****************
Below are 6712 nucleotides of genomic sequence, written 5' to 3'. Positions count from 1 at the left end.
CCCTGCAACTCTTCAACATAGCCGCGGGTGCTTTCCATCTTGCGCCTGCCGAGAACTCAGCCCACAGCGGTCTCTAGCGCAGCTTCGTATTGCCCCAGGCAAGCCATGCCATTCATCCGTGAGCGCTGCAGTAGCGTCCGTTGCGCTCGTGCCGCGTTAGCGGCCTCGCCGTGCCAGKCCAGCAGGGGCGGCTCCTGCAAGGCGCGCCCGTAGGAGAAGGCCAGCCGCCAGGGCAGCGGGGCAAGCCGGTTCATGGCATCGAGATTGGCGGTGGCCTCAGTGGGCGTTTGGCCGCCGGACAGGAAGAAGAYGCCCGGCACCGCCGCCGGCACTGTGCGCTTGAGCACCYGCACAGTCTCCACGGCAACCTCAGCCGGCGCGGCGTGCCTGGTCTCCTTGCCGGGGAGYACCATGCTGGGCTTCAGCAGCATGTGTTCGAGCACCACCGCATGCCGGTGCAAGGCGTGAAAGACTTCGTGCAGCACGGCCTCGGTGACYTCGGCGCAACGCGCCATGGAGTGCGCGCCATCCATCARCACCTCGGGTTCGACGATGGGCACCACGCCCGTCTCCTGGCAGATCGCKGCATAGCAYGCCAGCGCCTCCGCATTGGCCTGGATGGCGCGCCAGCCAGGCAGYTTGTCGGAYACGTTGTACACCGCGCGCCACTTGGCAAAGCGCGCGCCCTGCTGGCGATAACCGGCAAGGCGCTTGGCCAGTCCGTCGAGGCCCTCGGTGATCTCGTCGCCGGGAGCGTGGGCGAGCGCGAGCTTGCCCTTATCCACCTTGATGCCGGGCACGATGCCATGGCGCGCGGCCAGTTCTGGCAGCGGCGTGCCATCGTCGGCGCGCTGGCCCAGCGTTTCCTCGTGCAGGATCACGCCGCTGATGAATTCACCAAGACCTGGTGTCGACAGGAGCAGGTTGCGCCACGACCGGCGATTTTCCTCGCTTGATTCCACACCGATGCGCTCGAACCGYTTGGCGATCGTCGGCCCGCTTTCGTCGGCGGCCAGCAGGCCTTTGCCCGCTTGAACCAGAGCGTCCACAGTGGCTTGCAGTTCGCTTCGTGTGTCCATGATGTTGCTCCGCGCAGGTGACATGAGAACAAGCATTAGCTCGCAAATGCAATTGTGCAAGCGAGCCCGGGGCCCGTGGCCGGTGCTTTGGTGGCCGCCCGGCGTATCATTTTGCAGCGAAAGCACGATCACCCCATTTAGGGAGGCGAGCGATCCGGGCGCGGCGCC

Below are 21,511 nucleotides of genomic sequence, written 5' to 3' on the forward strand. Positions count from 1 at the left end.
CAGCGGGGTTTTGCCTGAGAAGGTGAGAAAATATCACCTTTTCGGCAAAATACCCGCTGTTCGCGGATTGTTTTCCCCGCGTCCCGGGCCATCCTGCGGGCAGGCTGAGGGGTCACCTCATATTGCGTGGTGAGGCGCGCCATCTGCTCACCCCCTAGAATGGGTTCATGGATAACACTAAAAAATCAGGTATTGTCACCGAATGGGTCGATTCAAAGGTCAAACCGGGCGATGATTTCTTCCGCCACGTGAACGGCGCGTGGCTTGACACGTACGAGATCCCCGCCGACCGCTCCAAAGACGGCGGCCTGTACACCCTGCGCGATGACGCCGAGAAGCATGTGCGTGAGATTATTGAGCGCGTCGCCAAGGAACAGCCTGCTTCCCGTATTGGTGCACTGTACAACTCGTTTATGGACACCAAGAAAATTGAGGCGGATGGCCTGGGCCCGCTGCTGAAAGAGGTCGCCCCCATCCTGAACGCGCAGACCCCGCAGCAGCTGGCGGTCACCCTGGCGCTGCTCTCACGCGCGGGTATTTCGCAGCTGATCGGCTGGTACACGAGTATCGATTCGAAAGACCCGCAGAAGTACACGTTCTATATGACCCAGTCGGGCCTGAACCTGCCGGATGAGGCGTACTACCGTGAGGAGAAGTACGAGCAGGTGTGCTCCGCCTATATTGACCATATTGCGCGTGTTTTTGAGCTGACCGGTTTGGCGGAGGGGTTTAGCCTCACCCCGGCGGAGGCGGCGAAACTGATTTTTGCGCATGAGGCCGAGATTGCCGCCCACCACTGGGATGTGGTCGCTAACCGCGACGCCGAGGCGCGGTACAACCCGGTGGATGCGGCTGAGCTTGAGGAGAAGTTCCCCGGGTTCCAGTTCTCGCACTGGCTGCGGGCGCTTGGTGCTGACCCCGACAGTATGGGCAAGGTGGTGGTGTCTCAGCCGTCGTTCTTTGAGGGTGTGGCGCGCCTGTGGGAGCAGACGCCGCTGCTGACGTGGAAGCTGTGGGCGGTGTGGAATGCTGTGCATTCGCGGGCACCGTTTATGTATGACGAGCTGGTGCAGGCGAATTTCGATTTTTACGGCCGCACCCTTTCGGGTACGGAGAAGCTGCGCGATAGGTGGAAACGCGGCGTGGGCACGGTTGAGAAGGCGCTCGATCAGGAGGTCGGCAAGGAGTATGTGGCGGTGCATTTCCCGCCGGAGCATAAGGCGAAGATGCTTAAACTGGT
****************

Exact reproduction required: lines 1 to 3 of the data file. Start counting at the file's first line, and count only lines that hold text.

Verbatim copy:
Below are 6712 nucleotides of genomic sequence, written 5' to 3'. Positions count from 1 at the left end.
CCCTGCAACTCTTCAACATAGCCGCGGGTGCTTTCCATCTTGCGCCTGCCGAGAACTCAGCCCACAGCGGTCTCTAGCGCAGCTTCGTATTGCCCCAGGCAAGCCATGCCATTCATCCGTGAGCGCTGCAGTAGCGTCCGTTGCGCTCGTGCCGCGTTAGCGGCCTCGCCGTGCCAGKCCAGCAGGGGCGGCTCCTGCAAGGCGCGCCCGTAGGAGAAGGCCAGCCGCCAGGGCAGCGGGGCAAGCCGGTTCATGGCATCGAGATTGGCGGTGGCCTCAGTGGGCGTTTGGCCGCCGGACAGGAAGAAGAYGCCCGGCACCGCCGCCGGCACTGTGCGCTTGAGCACCYGCACAGTCTCCACGGCAACCTCAGCCGGCGCGGCGTGCCTGGTCTCCTTGCCGGGGAGYACCATGCTGGGCTTCAGCAGCATGTGTTCGAGCACCACCGCATGCCGGTGCAAGGCGTGAAAGACTTCGTGCAGCACGGCCTCGGTGACYTCGGCGCAACGCGCCATGGAGTGCGCGCCATCCATCARCACCTCGGGTTCGACGATGGGCACCACGCCCGTCTCCTGGCAGATCGCKGCATAGCAYGCCAGCGCCTCCGCATTGGCCTGGATGGCGCGCCAGCCAGGCAGYTTGTCGGAYACGTTGTACACCGCGCGCCACTTGGCAAAGCGCGCGCCCTGCTGGCGATAACCGGCAAGGCGCTTGGCCAGTCCGTCGAGGCCCTCGGTGATCTCGTCGCCGGGAGCGTGGGCGAGCGCGAGCTTGCCCTTATCCACCTTGATGCCGGGCACGATGCCATGGCGCGCGGCCAGTTCTGGCAGCGGCGTGCCATCGTCGGCGCGCTGGCCCAGCGTTTCCTCGTGCAGGATCACGCCGCTGATGAATTCACCAAGACCTGGTGTCGACAGGAGCAGGTTGCGCCACGACCGGCGATTTTCCTCGCTTGATTCCACACCGATGCGCTCGAACCGYTTGGCGATCGTCGGCCCGCTTTCGTCGGCGGCCAGCAGGCCTTTGCCCGCTTGAACCAGAGCGTCCACAGTGGCTTGCAGTTCGCTTCGTGTGTCCATGATGTTGCTCCGCGCAGGTGACATGAGAACAAGCATTAGCTCGCAAATGCAATTGTGCAAGCGAGCCCGGGGCCCGTGGCCGGTGCTTTGGTGGCCGCCCGGCGTATCATTTTGCAGCGAAAGCACGATCACCCCATTTAGGGAGGCGAGCGATCCGGGCGCGGCGCC

Below are 21,511 nucleotides of genomic sequence, written 5' to 3' on the forward strand. Positions count from 1 at the left end.